He has been married to his wife for 29 years who he said is a "simply spectacular person." He met her while earning his degree in Chemical Engineering at Michigan Technological University.
"We were able to take advantage of the many assets in our community to raise two children who are now building their own lives," Steimel said.
He has been designing systems to strengthen American manufacturing for almost thirty years and is currently employed at FANUC Robotics America Corporation in Rochester Hills.
"I have had the honor of giving back to this community through a multitude of committees, boards and activities including serving on the Planning Commission since 1999 and being a trustee since 2004."
Donni Steele, 51 is running for trustee, because she "wants to be an advocate for the community of Orion." Being in a leadership position she said would allow her to direct the future, expansion and growth of the community.
"I wanted to be apart of the positive change and new direction Matt Gibbs (our previous Supervisor) was leading our community," she said. "However, since he left, this growth and change has come to a halt and now I feel it's my duty to try and help stimulate this momentum again."
Donni Steele (click for larger version)
As for the priorities of the township Steele said business in Orion needs to prosper.
"This would bring more people to our community and increase revenues," she said. "More revenues would, at a minimum, allow the Township to continue our current level of services and eventually provide better services to our citizens."
She also said they need to consider collaboration and consolidation at all levels of community services to decrease expenditure, as well as monitor all expenditures and activities.
"Take a conservative approach," added Steele. "Look for systems to help streamline ways of doing business."
Having a business background, Steele believes the township should be run like a business, not a government.
"We need to create a vision of what we want Orion Township to look and feel like; then we must set goals and objectives to obtain this vision; take daily steps towards accomplishing these goals and objectives; and eventually realize our vision," she said. "I believe in the completion of projects with action and momentum verses endless discussion and committee meetings."
Steele has been married to her high school sweetheart Philip for over 20 years and together has two boys, Max, 12, and Colton, 9. She received her real estate license at age 18 and started working for her parents business, Partridge and Associates in Lake Orion, once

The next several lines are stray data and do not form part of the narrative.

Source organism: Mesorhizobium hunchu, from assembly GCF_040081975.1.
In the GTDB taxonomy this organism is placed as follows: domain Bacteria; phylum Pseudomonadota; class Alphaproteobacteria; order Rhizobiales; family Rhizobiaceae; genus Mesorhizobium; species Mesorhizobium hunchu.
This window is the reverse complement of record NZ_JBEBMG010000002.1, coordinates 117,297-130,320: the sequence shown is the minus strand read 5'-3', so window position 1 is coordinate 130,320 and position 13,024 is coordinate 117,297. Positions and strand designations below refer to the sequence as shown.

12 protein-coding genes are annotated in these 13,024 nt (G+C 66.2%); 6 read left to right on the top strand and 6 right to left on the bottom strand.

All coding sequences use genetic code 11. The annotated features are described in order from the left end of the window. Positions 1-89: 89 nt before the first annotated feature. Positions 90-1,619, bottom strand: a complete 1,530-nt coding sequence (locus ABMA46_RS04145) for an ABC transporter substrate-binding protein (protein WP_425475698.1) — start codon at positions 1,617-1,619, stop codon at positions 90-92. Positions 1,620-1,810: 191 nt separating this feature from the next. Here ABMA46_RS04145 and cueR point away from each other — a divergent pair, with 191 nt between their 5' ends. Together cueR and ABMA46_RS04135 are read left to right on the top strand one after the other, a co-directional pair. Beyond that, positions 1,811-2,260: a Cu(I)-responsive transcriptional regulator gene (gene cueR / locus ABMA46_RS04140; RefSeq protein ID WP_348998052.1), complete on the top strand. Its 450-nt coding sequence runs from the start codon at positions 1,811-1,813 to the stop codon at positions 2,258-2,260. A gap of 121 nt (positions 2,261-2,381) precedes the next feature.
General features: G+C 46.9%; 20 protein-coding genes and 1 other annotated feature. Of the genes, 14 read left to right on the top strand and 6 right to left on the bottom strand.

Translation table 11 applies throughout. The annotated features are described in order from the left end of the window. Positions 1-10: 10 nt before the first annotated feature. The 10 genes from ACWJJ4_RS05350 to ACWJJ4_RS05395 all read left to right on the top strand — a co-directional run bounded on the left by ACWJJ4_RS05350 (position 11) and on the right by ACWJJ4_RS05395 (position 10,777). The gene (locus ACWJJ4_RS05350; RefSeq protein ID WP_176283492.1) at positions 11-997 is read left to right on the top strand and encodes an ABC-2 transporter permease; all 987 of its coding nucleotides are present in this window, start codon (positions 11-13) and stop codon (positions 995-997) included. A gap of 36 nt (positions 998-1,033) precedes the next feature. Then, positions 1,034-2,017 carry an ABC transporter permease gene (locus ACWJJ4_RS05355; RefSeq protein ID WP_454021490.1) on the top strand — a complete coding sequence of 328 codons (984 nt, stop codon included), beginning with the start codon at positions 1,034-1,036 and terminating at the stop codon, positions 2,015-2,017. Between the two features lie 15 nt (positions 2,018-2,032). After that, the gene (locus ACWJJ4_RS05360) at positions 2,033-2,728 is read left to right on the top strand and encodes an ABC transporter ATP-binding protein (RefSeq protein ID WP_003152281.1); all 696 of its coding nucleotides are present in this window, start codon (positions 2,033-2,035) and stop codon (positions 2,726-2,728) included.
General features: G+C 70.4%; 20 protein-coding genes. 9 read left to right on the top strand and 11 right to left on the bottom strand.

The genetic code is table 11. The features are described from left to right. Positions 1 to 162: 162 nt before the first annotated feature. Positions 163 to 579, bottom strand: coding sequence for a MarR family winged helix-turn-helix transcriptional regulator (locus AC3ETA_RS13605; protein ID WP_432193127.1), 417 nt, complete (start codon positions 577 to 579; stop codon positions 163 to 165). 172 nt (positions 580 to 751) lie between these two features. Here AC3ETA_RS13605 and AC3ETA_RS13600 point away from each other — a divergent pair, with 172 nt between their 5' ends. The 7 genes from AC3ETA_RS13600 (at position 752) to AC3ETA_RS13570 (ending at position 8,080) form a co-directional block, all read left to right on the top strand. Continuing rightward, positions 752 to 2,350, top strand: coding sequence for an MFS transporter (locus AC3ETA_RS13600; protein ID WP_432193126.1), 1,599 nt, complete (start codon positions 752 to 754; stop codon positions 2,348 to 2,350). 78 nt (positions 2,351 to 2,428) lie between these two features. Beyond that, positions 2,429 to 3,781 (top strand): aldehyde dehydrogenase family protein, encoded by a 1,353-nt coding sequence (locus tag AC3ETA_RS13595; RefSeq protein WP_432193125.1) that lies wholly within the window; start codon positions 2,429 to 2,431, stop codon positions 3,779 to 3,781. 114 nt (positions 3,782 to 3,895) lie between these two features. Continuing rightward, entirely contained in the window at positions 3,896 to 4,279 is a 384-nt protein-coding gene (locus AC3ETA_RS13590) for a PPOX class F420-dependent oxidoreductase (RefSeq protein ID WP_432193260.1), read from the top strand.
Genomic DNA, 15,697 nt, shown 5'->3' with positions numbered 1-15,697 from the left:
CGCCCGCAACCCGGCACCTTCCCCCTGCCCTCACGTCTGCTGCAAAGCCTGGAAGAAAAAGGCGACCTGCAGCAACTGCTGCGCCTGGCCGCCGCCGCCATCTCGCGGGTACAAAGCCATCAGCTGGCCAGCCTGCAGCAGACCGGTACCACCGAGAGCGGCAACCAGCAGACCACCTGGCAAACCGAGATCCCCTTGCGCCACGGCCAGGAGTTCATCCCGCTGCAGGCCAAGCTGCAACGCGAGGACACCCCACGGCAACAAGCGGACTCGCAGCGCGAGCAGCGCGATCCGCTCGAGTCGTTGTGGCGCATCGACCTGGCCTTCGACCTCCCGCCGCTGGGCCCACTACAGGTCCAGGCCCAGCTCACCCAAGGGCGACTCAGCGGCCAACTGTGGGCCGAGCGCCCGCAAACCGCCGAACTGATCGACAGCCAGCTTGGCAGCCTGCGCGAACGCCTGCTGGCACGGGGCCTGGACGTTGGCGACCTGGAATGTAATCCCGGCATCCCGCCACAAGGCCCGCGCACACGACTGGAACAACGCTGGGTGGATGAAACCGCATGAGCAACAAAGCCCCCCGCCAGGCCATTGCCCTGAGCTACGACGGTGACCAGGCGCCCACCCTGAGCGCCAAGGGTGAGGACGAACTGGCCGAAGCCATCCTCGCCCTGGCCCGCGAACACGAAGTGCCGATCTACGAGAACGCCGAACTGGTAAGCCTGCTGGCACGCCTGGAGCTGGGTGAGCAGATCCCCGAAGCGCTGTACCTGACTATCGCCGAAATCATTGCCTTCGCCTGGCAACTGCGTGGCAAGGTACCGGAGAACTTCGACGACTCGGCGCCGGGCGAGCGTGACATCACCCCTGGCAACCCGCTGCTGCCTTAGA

After graduating from Western Michigan University she continued her real estate career with Coldwell Banker Shooltz as an active salesperson, managing Broker and part owner of the company for 15 years. In 2007 Donni sold her interest in the company, took her license home and became a part time realtor and full time mom.
"I remain active with my children's schools, their activities, the PTO and Orion Township Safety Path Committee," she said. "With the combination of a business background, a young family, active involvement in the schools and community, I believe I'm a great candidate for Orion Township Trustee."
After hearing only four people were running unopposed for the trustee position, Village resident Mike Toth, 31, decided to make it a little more interesting by becoming a write-in candidate.
"I feel my experience on the Village Council and my being on the budget committee will be an asset to the Township. I believe my fresh outlook will help the Township to look at things from a different perspective and allow for continued progress," he said. "I want people to have the choice to vote for an experienced person who will stand by what he believes."
The first and most glaring issue facing the township, according to Toth is finances.
Mike Toth (click for larger version)
"While the Township has an ample fund balance, the outlook for the national economy is still bleak and looking worse every day," he added. "I feel that preparing for the worst will allow the Township to rebound faster than surrounding communities and thus prosper in the long term."
He also thinks some of the some of the "floundering issues that exist" are an issue, such as The Orion Center, the water tower, the Eagle Valley expansion.
"Many of these projects have been lingering and need to be resolved," he said.
Last, he believes there is a need for the township to plan the community for the future.
"Roads, intersections, neighborhoods, and businesses all need to be organized and planned in a manner that allows for smooth growth while allowing the residents to live peacefully," said Toth.
His seven years on the village council Toth believes, has given him enough experience to walk onto the board "ready to work." He said speaking about issues is necessary in order to solve problems, as well as allowing the public to have the same information the officials have. While on the village council, Toth said he pushed for greater transparency.
"I have a balanced look at issues, love doing research and not taking people's word for the truth but instead finding the truth out for myself. I enjoy being innovative and seeing projects through to the end," he added. "My record on the Village Council speaks for itself. I am always open and willing to discuss an issue."
Toth has been married to his wife, who is a high school teacher, for almost 10 years and the couple has two sons.
"I am active in my sons' school, active at my wife's school, active in community organizations, active in my church, and working to grow my small business," he said. "I love helping other people and would love the opportunity to bring an unbiased view and innovative solutions to Orion Township."
Trevor graduated with degrees in English and communications from Rochester College. He wrote for his college and LA View newspapers before joining The Clarkston News in May 2007.